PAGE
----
One of the most dependable ways for a company to create this consistent stream of quality post-consumer material is to set up their own landfill diversion program, which includes a recycling component. With structure and strategy, this type of program can help an organization reach its sustainability goals and business objectives through the creation of a stronger reverse supply chain and more effective risk management. Here are a few ways landfill diversion can help meet organizational aims.


1. Diverting Material from Landfills Helps Cut Scope 3 Emissions from the Value Chain

Scope 3 emissions are indirect emissions generated throughout a company's value chain, accounting for somewhere between 70% and 90% of total greenhouse gas emissions. A major source of Scope 3 emissions is the harvesting or extraction of raw materials, including oil for plastics and precious metals. There are also environmental impacts tied to the erosion of the land caused by these extractions, including the loss of fertile land, increased pollution of waterways and the potential for worse flooding.

After extraction, there are emissions generated at each step of the way as raw materials are transported, transformed into commodities like resins and metal bar stock, converted into fully formed products (through processes like molding, fabrication and assembly), product use and disposal.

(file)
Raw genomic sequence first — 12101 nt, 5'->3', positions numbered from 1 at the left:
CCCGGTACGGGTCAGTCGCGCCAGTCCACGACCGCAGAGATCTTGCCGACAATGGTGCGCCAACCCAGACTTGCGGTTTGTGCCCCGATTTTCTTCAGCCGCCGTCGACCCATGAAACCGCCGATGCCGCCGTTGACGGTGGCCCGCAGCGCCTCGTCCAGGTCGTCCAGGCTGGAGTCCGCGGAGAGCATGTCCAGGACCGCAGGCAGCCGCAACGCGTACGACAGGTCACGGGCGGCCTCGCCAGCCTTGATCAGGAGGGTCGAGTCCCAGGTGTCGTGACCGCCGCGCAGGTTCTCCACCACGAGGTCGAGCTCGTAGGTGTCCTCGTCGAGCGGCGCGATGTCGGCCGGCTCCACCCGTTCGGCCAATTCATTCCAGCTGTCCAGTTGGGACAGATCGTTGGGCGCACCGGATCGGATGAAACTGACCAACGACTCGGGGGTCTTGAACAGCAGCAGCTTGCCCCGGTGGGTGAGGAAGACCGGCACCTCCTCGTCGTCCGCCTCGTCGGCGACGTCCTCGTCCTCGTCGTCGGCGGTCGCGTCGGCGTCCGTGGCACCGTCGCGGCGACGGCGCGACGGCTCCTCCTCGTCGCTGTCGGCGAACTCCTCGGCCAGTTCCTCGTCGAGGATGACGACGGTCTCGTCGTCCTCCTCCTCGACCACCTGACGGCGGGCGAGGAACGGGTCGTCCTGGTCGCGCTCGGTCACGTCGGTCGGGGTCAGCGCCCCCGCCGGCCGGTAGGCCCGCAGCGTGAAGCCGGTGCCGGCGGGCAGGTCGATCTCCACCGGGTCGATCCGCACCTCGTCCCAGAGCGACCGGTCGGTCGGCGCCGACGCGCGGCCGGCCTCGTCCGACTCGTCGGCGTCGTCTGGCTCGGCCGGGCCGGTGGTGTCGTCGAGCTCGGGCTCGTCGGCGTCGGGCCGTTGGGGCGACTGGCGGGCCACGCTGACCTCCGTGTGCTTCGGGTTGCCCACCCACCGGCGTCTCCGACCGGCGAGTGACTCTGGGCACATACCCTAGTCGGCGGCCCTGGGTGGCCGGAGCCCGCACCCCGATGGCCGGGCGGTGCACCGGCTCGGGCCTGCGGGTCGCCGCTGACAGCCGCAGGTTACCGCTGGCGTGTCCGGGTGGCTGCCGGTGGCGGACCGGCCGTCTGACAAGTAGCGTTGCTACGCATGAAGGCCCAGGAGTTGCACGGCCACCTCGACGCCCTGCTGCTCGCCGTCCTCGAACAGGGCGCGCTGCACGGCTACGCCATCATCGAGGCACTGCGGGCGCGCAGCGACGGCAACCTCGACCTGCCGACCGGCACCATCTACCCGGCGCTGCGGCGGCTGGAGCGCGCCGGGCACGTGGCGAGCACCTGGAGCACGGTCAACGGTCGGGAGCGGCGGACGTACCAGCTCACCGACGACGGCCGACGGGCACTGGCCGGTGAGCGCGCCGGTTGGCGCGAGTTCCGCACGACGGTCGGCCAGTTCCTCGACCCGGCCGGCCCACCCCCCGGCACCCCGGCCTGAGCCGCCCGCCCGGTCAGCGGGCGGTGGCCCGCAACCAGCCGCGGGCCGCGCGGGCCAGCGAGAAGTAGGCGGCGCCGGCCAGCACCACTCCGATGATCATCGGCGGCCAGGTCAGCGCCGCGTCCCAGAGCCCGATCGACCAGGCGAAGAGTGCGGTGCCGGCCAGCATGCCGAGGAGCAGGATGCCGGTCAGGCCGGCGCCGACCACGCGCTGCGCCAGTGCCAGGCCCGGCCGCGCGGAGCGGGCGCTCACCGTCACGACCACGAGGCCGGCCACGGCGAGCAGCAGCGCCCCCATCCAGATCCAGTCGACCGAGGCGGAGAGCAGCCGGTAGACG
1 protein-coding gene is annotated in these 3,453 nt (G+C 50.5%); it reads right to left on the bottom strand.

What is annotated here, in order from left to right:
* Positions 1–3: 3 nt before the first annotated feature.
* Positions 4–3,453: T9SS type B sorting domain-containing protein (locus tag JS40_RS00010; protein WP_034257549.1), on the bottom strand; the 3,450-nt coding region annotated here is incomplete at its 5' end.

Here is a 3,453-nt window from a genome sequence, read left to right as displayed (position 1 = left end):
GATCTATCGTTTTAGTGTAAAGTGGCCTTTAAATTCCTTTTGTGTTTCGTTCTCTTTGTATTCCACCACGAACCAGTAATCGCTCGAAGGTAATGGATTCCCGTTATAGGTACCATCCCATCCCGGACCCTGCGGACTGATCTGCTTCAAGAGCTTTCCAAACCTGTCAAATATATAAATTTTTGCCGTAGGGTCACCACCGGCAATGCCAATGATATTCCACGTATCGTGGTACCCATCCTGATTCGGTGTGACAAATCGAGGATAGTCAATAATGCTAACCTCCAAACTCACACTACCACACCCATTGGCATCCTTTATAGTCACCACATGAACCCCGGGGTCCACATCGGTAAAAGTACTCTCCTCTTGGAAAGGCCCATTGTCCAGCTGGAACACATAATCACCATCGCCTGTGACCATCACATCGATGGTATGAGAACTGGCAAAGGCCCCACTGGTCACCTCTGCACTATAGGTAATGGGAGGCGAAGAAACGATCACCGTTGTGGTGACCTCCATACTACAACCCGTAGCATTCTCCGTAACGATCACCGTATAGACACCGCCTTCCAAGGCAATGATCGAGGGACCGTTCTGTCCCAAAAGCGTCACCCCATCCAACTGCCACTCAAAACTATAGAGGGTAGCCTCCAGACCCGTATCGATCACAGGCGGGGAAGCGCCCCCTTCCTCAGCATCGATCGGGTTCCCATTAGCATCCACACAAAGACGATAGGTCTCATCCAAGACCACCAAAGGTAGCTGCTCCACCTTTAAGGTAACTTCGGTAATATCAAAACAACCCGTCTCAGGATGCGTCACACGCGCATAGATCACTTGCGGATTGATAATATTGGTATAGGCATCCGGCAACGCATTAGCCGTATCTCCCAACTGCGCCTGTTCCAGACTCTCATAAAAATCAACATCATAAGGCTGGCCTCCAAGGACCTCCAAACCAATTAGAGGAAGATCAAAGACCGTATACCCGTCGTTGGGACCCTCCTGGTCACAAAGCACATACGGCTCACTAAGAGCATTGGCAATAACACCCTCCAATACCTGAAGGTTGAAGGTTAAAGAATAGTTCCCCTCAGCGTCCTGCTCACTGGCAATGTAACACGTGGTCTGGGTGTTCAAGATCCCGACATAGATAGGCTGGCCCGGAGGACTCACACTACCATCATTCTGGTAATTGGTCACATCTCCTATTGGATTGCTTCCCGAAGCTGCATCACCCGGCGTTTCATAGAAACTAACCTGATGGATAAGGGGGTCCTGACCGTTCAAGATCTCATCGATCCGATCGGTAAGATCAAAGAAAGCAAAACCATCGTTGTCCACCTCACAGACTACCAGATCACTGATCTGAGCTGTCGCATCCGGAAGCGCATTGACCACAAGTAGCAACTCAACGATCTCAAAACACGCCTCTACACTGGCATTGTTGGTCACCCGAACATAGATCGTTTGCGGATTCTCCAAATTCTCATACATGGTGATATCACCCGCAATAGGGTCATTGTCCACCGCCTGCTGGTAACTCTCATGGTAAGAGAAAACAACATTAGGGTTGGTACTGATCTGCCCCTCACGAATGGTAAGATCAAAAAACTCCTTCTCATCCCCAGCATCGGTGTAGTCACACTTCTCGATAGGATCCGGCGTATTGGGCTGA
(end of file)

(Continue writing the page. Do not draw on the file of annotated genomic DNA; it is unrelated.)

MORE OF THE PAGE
The first goal of sustainable product design should always be creating a reusable, or at least longer-lasting, product. Extending the useful life of a product is always a net positive from an emissions standpoint. The next best option is the landfill avoidance route. Even if a product can only be used once, if it can reliably be recycled into the circular economy, emissions from early product lifecycle stages like material extraction are avoided.

Recycling and reusing raw materials, and especially components, to circumvent the early lifecycle stages can have a serious impact on the reduction of a product's Scope 3 emissions factors. Though gaining visibility into Scope 3 emissions is a newer area of focus for many companies, including Jabil, it has already become clear that a significant amount of emissions as a percentage are tied to extraction, material production and the transportation needed to move materials.